The couple has high expectations for their four oldest children. “They pay rent to us if they’re not in school,” says Heidi. They are expected to have a job, pay their bills on time, including their cell phone bills.
The couple models good financial management themselves. They drive 6-8 weeks at a time before coming home for a week, and are open with their children about money-related matters. “We remind them about why we are gone. We are working toward goals from which they all will benefit.
With the “littles,” (what the couple affectionately calls Anthony’s younger two children, “constant communication” is key. Anthony calls every day before school and makes time for them a priority. Heidi says they often give gift cards to the “littles” for birthdays or special occasions. These are used when the younger two join their dad and Heidi on the truck for a few weeks in the summertime.
At home or over the road, Heidi says flexibility is key. When a driver comes home it can be both “difficult” and “lovely.”
“It’s wonderful to see them, but also difficult to have the routine disrupted,” she notes.
She encourages the at-home partner to remember the couple’s long-term goals and the importance of team effort. There’s little doubt that whether a couple is driving together or one partner is supporting the other from home, success is always a team effort.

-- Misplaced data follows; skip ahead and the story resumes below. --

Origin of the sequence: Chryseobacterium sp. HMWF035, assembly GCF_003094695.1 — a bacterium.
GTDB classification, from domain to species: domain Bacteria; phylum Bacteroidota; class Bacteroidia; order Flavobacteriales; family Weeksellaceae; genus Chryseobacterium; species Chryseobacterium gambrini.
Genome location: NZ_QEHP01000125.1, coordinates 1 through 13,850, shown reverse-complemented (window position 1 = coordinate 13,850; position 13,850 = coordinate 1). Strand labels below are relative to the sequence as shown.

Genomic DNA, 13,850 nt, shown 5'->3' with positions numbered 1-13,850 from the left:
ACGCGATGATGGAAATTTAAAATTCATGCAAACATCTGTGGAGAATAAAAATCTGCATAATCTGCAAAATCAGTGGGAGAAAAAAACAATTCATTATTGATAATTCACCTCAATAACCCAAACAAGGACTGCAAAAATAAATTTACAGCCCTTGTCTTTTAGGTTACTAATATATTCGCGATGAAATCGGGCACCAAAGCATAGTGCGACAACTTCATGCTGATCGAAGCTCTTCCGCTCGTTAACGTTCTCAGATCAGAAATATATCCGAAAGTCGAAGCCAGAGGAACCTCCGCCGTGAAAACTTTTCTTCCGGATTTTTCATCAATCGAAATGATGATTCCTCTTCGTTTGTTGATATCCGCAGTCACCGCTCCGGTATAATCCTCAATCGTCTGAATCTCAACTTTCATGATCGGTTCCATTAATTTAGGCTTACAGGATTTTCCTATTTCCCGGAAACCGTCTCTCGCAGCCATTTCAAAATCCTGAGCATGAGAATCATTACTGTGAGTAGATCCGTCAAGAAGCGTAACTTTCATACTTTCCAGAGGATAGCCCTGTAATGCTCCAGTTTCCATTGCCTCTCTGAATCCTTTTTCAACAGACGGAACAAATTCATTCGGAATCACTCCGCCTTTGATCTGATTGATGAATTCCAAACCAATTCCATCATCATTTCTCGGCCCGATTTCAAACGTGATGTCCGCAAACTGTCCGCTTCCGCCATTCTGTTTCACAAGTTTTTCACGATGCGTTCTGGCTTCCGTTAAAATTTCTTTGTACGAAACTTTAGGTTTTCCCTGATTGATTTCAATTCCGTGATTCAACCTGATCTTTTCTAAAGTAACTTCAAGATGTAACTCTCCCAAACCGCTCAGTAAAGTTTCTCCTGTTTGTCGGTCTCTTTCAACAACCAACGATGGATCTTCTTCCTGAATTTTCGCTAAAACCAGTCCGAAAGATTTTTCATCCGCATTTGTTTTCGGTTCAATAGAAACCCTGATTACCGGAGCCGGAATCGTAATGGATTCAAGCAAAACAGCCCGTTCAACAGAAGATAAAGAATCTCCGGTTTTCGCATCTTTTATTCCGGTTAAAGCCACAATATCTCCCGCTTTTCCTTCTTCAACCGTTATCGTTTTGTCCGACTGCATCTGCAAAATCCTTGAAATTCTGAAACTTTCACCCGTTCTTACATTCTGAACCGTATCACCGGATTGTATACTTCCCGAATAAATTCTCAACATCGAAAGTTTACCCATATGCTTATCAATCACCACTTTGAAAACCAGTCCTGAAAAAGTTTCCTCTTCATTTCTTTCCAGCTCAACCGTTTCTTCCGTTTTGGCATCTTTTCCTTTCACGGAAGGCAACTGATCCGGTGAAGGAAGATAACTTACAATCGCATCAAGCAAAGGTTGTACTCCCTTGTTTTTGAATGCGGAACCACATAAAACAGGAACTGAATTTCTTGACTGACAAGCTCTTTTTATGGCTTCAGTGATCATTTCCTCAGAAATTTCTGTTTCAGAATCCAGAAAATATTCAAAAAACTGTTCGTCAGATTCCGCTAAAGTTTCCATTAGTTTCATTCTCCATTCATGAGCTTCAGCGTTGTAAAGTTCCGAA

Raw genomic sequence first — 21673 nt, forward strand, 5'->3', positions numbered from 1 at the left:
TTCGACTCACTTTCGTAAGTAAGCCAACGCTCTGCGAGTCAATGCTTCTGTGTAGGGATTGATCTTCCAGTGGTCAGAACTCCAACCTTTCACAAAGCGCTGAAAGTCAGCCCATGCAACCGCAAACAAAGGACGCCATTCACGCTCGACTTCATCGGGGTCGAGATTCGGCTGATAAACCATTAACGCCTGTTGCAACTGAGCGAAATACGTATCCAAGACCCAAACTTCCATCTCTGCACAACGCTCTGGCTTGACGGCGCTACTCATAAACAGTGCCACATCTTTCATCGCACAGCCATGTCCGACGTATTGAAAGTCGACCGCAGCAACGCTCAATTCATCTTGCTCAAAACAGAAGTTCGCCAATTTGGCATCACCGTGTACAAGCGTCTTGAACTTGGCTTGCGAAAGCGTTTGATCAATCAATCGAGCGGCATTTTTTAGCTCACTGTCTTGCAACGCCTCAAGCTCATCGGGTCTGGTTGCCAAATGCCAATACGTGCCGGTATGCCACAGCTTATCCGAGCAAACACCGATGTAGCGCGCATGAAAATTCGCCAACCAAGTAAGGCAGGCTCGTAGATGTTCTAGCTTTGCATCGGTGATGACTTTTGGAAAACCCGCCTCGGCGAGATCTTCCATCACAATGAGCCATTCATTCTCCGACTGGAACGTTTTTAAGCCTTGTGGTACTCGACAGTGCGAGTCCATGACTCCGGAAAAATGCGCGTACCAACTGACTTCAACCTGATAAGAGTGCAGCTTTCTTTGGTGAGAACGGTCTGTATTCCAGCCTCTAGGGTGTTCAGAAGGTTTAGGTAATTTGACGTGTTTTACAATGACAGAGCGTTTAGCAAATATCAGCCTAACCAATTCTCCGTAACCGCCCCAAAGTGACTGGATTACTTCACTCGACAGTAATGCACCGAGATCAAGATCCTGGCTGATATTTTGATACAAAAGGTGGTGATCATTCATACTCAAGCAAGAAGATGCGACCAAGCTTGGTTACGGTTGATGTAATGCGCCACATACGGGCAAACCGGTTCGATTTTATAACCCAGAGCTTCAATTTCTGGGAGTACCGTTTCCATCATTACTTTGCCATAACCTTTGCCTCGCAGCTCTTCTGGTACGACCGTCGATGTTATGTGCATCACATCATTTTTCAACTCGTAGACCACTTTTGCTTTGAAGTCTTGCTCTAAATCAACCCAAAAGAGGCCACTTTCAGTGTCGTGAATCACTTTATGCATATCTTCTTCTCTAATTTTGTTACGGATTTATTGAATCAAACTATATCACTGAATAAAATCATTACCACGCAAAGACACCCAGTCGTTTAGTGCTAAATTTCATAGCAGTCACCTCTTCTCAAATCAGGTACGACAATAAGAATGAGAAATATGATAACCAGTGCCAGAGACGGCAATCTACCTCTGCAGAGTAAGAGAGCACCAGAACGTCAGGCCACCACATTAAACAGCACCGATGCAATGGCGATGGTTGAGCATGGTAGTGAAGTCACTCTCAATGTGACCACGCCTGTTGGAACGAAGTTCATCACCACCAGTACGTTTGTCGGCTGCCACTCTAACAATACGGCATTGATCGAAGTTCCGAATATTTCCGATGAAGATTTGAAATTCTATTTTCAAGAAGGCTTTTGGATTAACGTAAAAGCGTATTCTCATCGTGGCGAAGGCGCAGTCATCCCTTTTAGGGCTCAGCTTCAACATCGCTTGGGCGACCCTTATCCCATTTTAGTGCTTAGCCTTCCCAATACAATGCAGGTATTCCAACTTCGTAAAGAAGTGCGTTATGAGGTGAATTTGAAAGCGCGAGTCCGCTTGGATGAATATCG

Money. We live in a culture in which a vast majority struggle to properly manage money, so for parents in 21st Century America the very thought of trying to teach children how to be good managers can be overwhelming. As with all other things in parenting, modeling seems to be a top strategy for getting the concept of dealing with money across to our kids. How do we spend? How do we manage? How do we show our kids what's important to us when it comes to the monetary things in life? I once heard a wise man say, "If you want to know what is most important to a person, you need look no further than their spending habits . . . check book . . . bank account!" That would ring true for most of us dads, and the amount spent on housing, food, insurance, would most likely indicate that we greatly care about the well-being of our families.
But, how do we practically start teaching our children how to manage money? Especially when they are very young and have very little to no money of their own? Perhaps it is truly more about what we value in areas other than those that are monetary that show our kids how to best manage what they earn or are given.